1986 El Camino Engine Optionsby Rob Wagner
The 1986 Chevrolet El Camino coupe utility vehicle was part of the 1978 to 1987 fifth generation series of El Caminos. The Chevy Chevelle had served as a template for the El Camino since 1964, but the Chevelle ceased production in 1977 and the El Camino retained the Malibu chassis and most of the Mailbu's mechanical components. The 1986 El Camino featured three engine choices: a 4.3-liter V-6, a 5-liter V-8 and a 5.7-liter V-8.
The El Camino's relationship with the Chevelle gave it access to some of the most powerful engines of the 1960s muscle-car era. In 1966, the El Camino received the massive 325-horsepower 396-cubic-inch V-8, although its Chevelle cousin got the 375-horsepower version. In 1970, the 360-horsepower 454 V-8 became part of the El Camino powerplant lineup. However, the most popular engine was the 300-horsepower 350 (5.7-liter). The oil crises of the 1970s and stricter federal emissions controls wreaked havoc on the automotive industry, and the late 1970s through the mid 1980s were a wasteland of mediocre engines. By the late 1980s, Detroit woke up from its slumber to develop more powerful, yet efficient V-6 and V-8 engines.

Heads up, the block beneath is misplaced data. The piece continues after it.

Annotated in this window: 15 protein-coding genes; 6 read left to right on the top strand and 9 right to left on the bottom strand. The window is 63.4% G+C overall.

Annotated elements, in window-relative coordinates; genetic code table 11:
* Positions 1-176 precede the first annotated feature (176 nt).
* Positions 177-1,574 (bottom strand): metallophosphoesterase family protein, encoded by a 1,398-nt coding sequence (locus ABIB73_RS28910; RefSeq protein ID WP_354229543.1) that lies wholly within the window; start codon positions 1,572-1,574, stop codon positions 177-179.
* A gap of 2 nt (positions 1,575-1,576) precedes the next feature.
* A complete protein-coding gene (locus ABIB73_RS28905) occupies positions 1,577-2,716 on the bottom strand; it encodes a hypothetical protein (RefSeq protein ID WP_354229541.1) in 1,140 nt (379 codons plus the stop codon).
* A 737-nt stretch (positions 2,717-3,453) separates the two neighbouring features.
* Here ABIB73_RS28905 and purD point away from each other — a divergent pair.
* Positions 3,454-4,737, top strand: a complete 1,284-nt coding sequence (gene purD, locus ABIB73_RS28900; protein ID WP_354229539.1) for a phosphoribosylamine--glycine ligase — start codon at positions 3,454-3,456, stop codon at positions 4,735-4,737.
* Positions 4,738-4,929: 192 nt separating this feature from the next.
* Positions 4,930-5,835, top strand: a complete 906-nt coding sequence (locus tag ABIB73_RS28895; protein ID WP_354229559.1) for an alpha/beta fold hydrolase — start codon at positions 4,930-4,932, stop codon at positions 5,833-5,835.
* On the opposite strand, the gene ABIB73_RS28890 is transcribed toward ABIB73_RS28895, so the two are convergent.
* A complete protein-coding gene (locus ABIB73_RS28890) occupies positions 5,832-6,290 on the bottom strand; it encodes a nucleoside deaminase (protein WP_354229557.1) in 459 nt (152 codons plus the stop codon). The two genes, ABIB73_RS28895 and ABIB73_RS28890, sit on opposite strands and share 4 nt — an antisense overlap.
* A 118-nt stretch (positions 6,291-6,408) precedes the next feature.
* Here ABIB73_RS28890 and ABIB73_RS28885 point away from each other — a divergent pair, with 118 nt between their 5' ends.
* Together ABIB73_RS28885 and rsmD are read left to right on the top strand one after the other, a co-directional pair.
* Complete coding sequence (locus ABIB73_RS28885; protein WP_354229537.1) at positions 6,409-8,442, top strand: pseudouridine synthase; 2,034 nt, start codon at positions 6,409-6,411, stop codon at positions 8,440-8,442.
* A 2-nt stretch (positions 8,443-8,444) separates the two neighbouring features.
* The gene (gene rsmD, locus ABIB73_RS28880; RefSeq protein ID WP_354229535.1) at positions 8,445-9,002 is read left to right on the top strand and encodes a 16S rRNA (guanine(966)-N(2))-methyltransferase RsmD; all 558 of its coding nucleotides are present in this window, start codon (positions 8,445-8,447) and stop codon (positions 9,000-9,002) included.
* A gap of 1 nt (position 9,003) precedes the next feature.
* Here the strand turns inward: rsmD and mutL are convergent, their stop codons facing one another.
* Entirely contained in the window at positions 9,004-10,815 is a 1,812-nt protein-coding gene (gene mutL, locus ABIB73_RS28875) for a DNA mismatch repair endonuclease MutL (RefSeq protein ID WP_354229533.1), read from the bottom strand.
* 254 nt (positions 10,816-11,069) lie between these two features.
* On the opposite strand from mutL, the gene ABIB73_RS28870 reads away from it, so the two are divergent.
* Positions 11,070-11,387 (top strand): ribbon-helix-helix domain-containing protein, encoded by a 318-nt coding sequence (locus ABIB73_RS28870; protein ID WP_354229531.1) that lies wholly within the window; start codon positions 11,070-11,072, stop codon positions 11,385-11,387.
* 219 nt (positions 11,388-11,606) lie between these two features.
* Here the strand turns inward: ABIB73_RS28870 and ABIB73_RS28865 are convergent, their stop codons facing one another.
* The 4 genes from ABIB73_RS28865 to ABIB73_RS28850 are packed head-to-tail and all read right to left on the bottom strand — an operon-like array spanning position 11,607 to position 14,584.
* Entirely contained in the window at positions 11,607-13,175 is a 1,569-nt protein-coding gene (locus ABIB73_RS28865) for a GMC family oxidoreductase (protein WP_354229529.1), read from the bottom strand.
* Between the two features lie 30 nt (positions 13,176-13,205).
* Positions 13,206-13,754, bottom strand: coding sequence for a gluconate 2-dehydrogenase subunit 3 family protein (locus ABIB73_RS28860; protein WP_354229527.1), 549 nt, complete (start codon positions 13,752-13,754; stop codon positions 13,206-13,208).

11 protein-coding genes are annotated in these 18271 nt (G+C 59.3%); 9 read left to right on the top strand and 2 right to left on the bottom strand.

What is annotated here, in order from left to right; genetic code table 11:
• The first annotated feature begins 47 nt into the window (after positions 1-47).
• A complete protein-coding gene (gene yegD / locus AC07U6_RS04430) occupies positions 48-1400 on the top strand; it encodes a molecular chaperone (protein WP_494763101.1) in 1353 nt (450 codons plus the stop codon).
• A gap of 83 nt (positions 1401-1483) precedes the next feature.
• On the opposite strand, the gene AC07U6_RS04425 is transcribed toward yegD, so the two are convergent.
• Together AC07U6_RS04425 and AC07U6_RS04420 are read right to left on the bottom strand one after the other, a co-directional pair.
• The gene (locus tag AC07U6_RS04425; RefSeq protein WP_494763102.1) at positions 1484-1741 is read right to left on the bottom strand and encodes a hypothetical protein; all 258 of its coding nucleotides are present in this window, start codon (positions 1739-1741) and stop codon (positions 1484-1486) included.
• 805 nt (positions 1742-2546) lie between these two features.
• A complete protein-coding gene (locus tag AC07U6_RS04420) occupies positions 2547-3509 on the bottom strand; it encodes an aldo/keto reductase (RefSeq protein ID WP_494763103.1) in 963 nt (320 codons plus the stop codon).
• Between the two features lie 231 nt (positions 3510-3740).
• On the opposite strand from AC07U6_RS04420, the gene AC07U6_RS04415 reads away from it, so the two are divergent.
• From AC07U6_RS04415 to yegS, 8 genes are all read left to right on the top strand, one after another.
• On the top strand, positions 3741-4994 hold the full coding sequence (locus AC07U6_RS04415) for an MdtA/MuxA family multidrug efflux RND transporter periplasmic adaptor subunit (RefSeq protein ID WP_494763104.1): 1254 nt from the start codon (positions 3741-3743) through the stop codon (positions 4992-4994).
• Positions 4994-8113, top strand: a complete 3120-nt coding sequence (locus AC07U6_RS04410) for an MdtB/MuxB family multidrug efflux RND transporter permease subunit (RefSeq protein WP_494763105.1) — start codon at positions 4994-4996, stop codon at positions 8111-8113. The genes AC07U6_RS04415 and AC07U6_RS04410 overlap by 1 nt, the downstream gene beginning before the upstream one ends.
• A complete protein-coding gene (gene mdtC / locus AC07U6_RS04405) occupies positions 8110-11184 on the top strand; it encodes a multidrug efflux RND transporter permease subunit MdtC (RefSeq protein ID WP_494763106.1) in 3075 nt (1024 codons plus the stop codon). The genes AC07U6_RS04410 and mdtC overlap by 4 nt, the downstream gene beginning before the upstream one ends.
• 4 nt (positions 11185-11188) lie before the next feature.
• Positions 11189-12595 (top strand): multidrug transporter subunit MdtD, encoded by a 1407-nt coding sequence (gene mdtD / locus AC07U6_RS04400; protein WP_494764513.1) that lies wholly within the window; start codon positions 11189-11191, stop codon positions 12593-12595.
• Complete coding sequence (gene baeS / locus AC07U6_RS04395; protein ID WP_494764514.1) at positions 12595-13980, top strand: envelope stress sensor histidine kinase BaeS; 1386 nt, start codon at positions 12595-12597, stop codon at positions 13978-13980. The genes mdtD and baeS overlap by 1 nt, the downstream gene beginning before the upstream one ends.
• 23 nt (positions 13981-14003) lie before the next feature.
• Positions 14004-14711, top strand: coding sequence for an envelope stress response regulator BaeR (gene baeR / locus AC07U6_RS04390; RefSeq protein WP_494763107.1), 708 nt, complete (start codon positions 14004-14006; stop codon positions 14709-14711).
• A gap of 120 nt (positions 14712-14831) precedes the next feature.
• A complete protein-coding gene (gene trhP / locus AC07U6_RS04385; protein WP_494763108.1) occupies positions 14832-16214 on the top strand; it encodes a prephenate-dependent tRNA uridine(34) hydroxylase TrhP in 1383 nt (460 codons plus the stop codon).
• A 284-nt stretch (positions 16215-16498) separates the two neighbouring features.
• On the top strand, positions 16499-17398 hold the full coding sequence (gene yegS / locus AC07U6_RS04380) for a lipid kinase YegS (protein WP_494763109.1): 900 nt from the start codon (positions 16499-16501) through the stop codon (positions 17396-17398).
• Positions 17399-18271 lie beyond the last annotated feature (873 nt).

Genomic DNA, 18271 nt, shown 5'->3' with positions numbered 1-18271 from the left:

By 1985, El Camino's days were numbered, as production shifted from the United States to Mexico. However, the base engine was the well-engineered 4.3-liter (262-cubic-inch) V-6. The 4.3-liter V-6 debuted in 1985 and became known in the industry as the "three-quarter 350" because General Motors patterned it after its venerable 350 V-8. The V-6 featured a 4-inch bore and a 3.480-inch stroke identical to the 350. The V-6 also shared the same valve components, main and cam bearings, and pistons. For the 1986 El Camino, the V-6 also got a one-piece rear main seal, just like the V-8s. The V-6 generated about 156 horsepower and 230 foot-pounds of torque.
The 5-liter V-8
The performance 5-liter (305-cubic-inch) V-8 was found in El Camino Super Sport models that featured the same "SS" packaging as the Chevrolet Monte Carlo SS models. The 305 had a 3.74-inch bore and 3.48-inch stroke to develop 190 horsepower and 239 foot-pounds of torque. The standard 305 for non-Super Sport models generated 150 horsepower.
The 1986 El Camino was also equipped with a 5.7-liter (350-cubic-inch) V-8. The 350 had been the mainstay of Chevy passenger cars and trucks since its introduction in 1967 and had carried the same basic Chevy V-8 engine design since 1955. In fact, the 1986 version was not much different from the 350-powered 1973 El Camino that wielded 145 horsepower. The 1986 version generated 160 horsepower and 260 foot-pounds of torque. By 1986, most El Caminos came with the 4.3-liter V-6 or the optional 5-liter V-8. However, buyers could order through the dealer the 5.7-liter V-8 that generally powered Chevy's light-duty pickup trucks.